COVID-19 and the UK Chemical Sector

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  • The UK’s chemical producers have been recognised as critical manufacturing organisations by the government and are being encouraged to keep manufacturing (whilst of course observing strict guidelines to protect workers against COVID-19). The Secretary of State, Alok Sharma, published a letter in April thanking chemical industry workers, amongst other manufacturers, for their contribution in the face of adversity (copy of letter supplied).
  • The industry produces materials that are critical to society and is under-pinning the efforts to combat COVID-19; the production of the materials needed to make vital drug substances, disinfectants and cleaning agents, packaging materials, water treatment chemicals to treat waste and to keep drinking water supplies safe – to name but a few.

Short term

  • Companies that are focussed on certain industry sectors such as automotive, aviation and aerospace are certainly suffering. The chemical industry produces specialised automotive paints, coatings, fuel additives, greases and lubricants, additives used in the production of engineering polymers, composites and tyre processing, etc. Such businesses are expecting sales revenues to fall substantially; I have heard figures of  ~ 20% on average. Inevitably, profitability will be impacted. However, more diverse businesses, and those related to personal care, food flavourings, sanitation, healthcare will likely see the opposite effect. 
  • Bear in mind also that you cannot just “flick a switch” to turn the country’s production units on and off. Except in extreme (emergency) situations, plant start ups and shut downs would normally take several days. Many facilities, whether batch or continuous, run 24/7 for the majority of 365 days of a year.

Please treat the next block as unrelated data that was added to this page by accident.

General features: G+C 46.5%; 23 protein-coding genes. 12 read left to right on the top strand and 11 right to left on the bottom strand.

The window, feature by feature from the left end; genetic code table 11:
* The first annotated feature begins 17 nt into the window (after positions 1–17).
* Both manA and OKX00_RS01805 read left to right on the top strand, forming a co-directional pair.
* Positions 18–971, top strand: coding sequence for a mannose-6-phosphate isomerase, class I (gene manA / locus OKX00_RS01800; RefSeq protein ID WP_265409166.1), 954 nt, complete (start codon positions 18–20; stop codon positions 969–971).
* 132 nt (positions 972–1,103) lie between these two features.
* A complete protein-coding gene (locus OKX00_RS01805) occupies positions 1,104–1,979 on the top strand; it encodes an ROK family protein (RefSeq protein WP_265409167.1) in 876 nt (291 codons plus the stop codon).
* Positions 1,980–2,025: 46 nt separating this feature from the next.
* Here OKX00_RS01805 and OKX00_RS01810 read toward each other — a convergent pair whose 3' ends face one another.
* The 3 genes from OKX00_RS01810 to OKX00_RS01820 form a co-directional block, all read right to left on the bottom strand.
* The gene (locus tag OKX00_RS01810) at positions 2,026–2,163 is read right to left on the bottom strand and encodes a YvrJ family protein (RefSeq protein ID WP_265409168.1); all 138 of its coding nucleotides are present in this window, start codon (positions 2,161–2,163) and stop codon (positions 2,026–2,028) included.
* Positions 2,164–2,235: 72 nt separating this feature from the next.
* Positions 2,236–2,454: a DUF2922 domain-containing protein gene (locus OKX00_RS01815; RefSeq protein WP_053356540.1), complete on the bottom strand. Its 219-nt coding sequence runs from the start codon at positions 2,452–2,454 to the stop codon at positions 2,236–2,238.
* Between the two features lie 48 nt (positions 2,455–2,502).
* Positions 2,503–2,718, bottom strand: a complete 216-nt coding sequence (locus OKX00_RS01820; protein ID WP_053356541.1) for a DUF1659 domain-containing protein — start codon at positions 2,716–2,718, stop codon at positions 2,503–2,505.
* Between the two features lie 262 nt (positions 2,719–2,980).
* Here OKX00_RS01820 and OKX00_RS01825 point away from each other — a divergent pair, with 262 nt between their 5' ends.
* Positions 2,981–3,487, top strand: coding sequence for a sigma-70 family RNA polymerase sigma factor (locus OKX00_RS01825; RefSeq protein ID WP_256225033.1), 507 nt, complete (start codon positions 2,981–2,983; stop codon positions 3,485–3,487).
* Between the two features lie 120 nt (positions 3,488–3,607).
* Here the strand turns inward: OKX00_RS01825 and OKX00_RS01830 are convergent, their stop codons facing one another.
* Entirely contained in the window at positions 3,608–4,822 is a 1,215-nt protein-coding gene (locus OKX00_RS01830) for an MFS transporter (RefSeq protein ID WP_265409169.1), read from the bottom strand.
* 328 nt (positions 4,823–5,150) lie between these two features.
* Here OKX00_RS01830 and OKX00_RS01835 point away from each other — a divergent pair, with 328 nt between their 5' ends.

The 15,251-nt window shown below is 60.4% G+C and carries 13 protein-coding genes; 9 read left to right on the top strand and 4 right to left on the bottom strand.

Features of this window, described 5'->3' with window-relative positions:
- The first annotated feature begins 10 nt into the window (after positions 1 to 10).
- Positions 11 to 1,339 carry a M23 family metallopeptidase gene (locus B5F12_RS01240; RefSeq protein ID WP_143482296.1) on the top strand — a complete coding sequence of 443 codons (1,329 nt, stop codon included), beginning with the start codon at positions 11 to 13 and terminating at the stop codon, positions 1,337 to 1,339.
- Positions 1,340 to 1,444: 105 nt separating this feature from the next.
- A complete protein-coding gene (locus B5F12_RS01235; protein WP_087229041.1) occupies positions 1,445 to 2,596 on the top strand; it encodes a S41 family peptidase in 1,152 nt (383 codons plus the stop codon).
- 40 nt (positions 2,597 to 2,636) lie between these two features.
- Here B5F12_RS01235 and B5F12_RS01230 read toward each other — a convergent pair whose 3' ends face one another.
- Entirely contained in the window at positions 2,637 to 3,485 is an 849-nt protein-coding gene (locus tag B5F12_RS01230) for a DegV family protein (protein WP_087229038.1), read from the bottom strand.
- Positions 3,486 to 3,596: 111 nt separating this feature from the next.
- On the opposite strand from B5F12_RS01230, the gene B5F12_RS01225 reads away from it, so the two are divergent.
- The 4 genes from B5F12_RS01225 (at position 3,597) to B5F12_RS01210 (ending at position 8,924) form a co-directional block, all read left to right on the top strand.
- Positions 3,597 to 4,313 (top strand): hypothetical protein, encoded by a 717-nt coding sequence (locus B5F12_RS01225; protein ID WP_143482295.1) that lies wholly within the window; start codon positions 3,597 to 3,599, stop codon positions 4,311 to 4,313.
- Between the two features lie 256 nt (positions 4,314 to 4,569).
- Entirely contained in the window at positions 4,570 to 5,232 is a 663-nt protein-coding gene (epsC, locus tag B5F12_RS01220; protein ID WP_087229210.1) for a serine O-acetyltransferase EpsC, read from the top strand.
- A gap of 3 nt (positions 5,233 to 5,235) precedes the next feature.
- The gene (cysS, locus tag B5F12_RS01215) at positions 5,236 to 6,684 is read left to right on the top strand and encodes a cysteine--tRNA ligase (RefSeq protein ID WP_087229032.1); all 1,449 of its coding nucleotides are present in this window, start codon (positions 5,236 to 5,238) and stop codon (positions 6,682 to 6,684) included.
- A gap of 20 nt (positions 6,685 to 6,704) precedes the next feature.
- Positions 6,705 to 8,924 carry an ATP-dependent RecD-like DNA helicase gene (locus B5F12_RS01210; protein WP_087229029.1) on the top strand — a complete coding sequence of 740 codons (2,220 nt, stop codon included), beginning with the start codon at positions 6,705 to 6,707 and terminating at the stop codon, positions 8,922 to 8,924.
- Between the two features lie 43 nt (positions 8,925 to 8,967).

• The industry is very highly regulated and workers are familiar with wearing PPE and adhering to procedures. Thus, it has been relatively simple to modify working arrangements in manufacturing facilities to cope with COVID-19 and the unions have been almost universally supportive; although a few companies have reported challenges with workforce relations I understand that this is not a widespread issue. The chemical industry enjoys stronger health and safety standards and workforce relations than other sectors. Consequently, the chemical industry is still operating up and down the UK with relatively few redundancies or people being furloughed compared with other business sectors.
  • There are however pinch points in the supply chain and these are likely to increase in number and severity in the short term; disruption from the usual Chinese new year celebrations coupled with the COVID-19 outbreak in China early on in 2020 already had an impact before the “lockdown” in Europe. Some raw materials have only been available from Chinese manufacturers since a couple of decades and whilst China is now getting back to work, shipping containers were already out of position and raw material supply chains under stress.  Add to that the lock down in India, where the government has reportedly shut down all factories except those directly related to pharmaceutical production, and we can expect to see some disruption to both the supply side and the demand side for 3-6 months to come, with many company executives focussed on short term “fire-fighting” rather than new business development.
  • The vast majority of chemical industry shipments are via sea (or road/rail inland) and I have heard numerous reports of containers being held up at ports – in the USA, India and Europe there are backlogs at customs due to reduced staffing levels and protracted  procedures (additional checks, increased documentation, especially in France and Asia).